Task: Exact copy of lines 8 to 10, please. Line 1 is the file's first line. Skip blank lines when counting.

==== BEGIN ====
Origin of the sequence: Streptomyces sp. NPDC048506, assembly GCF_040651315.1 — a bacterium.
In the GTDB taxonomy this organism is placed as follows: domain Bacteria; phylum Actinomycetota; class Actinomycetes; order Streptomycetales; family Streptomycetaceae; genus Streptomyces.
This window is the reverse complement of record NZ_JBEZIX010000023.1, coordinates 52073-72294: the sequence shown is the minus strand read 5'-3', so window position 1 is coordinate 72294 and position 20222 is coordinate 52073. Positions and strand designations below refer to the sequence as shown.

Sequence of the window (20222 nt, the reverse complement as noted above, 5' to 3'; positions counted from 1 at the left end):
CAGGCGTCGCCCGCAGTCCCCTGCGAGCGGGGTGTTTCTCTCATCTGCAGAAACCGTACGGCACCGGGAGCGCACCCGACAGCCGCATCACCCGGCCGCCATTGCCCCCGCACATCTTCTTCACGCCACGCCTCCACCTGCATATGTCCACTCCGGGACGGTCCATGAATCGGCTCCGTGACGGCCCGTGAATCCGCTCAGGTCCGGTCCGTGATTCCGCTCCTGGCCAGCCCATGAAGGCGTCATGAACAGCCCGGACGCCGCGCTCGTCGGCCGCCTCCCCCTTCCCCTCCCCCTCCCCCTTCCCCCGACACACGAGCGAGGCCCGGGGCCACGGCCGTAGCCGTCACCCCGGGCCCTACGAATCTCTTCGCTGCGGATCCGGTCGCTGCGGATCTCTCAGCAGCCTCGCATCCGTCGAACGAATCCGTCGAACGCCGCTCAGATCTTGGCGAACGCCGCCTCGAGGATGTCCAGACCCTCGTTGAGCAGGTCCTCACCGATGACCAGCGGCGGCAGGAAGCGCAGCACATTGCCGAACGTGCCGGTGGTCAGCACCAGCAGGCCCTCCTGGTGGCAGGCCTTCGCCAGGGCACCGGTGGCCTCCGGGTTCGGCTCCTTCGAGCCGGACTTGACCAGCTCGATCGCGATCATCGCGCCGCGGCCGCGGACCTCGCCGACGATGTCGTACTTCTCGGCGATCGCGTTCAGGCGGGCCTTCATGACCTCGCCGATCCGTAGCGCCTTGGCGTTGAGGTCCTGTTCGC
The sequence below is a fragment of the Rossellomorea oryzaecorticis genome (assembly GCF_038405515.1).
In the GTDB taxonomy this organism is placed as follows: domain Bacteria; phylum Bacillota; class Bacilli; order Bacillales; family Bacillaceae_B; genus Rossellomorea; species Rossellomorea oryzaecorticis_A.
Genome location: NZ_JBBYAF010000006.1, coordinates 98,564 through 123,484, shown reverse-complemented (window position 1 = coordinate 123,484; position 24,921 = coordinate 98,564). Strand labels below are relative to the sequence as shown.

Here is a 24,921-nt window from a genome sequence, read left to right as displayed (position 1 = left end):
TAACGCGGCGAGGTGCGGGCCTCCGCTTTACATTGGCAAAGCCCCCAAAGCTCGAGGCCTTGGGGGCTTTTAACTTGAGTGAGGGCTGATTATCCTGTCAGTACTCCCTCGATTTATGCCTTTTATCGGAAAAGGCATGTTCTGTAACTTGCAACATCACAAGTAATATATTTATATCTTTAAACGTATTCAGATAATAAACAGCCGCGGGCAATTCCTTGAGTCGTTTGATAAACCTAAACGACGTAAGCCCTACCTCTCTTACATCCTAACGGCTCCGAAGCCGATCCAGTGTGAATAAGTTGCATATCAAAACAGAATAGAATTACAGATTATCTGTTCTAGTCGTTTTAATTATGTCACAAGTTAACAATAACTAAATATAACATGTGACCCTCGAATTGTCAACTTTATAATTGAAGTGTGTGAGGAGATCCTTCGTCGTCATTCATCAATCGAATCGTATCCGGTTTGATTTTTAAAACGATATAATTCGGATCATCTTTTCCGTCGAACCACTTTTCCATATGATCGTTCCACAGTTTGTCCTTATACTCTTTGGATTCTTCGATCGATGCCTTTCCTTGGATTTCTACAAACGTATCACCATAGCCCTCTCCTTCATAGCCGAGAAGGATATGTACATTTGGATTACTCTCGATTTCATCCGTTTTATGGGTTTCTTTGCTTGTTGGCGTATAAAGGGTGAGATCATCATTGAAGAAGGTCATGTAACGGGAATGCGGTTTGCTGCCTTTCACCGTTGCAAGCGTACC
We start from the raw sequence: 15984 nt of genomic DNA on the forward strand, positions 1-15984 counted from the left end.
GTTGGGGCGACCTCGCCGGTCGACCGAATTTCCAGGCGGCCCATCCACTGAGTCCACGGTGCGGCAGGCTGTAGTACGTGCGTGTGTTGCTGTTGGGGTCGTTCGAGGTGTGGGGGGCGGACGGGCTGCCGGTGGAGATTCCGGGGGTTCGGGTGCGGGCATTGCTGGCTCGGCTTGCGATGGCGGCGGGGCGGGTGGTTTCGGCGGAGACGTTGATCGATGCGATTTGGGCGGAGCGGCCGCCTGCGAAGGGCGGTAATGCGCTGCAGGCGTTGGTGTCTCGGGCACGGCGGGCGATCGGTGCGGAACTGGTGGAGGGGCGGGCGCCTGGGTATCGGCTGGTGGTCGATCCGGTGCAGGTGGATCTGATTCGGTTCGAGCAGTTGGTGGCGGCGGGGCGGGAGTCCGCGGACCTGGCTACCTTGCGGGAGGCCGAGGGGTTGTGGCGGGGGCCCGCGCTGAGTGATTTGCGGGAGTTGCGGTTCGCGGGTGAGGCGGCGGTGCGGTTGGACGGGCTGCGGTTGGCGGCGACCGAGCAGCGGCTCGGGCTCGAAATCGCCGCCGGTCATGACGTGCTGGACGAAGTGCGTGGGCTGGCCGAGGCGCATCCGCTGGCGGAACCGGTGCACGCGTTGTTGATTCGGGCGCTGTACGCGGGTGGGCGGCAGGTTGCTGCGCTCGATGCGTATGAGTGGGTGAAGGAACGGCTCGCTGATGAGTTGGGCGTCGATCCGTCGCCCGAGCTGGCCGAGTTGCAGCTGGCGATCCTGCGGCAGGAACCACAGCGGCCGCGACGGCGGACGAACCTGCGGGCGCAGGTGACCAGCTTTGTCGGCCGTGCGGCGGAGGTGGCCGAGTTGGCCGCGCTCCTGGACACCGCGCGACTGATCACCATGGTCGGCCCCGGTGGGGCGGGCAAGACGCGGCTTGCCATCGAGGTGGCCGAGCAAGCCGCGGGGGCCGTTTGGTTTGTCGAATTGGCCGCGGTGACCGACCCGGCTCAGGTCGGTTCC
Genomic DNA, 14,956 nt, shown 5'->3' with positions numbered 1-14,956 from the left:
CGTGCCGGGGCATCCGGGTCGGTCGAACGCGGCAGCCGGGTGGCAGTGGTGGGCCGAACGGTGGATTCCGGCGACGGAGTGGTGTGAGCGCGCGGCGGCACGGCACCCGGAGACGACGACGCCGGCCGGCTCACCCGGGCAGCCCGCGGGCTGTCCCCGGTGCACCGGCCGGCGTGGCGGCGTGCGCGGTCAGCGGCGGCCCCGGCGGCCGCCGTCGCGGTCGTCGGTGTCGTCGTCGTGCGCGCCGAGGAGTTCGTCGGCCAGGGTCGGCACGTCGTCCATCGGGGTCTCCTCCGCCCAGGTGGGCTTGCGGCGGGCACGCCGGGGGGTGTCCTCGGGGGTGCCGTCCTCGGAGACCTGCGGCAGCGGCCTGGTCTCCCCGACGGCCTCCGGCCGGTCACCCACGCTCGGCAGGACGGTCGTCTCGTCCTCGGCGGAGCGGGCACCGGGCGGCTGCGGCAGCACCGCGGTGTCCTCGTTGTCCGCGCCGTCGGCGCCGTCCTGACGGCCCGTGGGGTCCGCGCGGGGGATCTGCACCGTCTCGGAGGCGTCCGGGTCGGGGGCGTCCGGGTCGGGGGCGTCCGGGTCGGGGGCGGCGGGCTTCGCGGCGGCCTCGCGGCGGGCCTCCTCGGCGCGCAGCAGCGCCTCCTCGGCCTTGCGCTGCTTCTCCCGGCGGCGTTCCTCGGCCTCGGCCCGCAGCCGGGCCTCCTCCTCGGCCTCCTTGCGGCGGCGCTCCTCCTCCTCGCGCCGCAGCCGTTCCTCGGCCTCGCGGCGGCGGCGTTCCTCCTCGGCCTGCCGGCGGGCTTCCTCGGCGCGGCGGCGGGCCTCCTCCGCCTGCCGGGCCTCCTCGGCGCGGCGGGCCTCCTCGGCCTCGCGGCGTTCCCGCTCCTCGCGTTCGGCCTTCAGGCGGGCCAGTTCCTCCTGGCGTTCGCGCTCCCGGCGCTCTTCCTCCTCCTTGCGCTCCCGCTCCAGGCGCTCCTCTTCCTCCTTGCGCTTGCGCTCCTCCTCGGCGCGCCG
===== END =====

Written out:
Genome location: NZ_JBBYAF010000006.1, coordinates 98,564 through 123,484, shown reverse-complemented (window position 1 = coordinate 123,484; position 24,921 = coordinate 98,564). Strand labels below are relative to the sequence as shown.

Here is a 24,921-nt window from a genome sequence, read left to right as displayed (position 1 = left end):
TAACGCGGCGAGGTGCGGGCCTCCGCTTTACATTGGCAAAGCCCCCAAAGCTCGAGGCCTTGGGGGCTTTTAACTTGAGTGAGGGCTGATTATCCTGTCAGTACTCCCTCGATTTATGCCTTTTATCGGAAAAGGCATGTTCTGTAACTTGCAACATCACAAGTAATATATTTATATCTTTAAACGTATTCAGATAATAAACAGCCGCGGGCAATTCCTTGAGTCGTTTGATAAACCTAAACGACGTAAGCCCTACCTCTCTTACATCCTAACGGCTCCGAAGCCGATCCAGTGTGAATAAGTTGCATATCAAAACAGAATAGAATTACAGATTATCTGTTCTAGTCGTTTTAATTATGTCACAAGTTAACAATAACTAAATATAACATGTGACCCTCGAATTGTCAACTTTATAATTGAAGTGTGTGAGGAGATCCTTCGTCGTCATTCATCAATCGAATCGTATCCGGTTTGATTTTTAAAACGATATAATTCGGATCATCTTTTCCGTCGAACCACTTTTCCATATGATCGTTCCACAGTTTGTCCTTATACTCTTTGGATTCTTCGATCGATGCCTTTCCTTGGATTTCTACAAACGTATCACCATAGCCCTCTCCTTCATAGCCGAGAAGGATATGTACATTTGGATTACTCTCGATTTCATCCGTTTTATGGGTTTCTTTGCTTGTTGGCGTATAAAGGGTGAGATCATCATTGAAGAAGGTCATGTAACGGGAATGCGGTTTGCTGCCTTTCACCGTTGCAAGCGTACC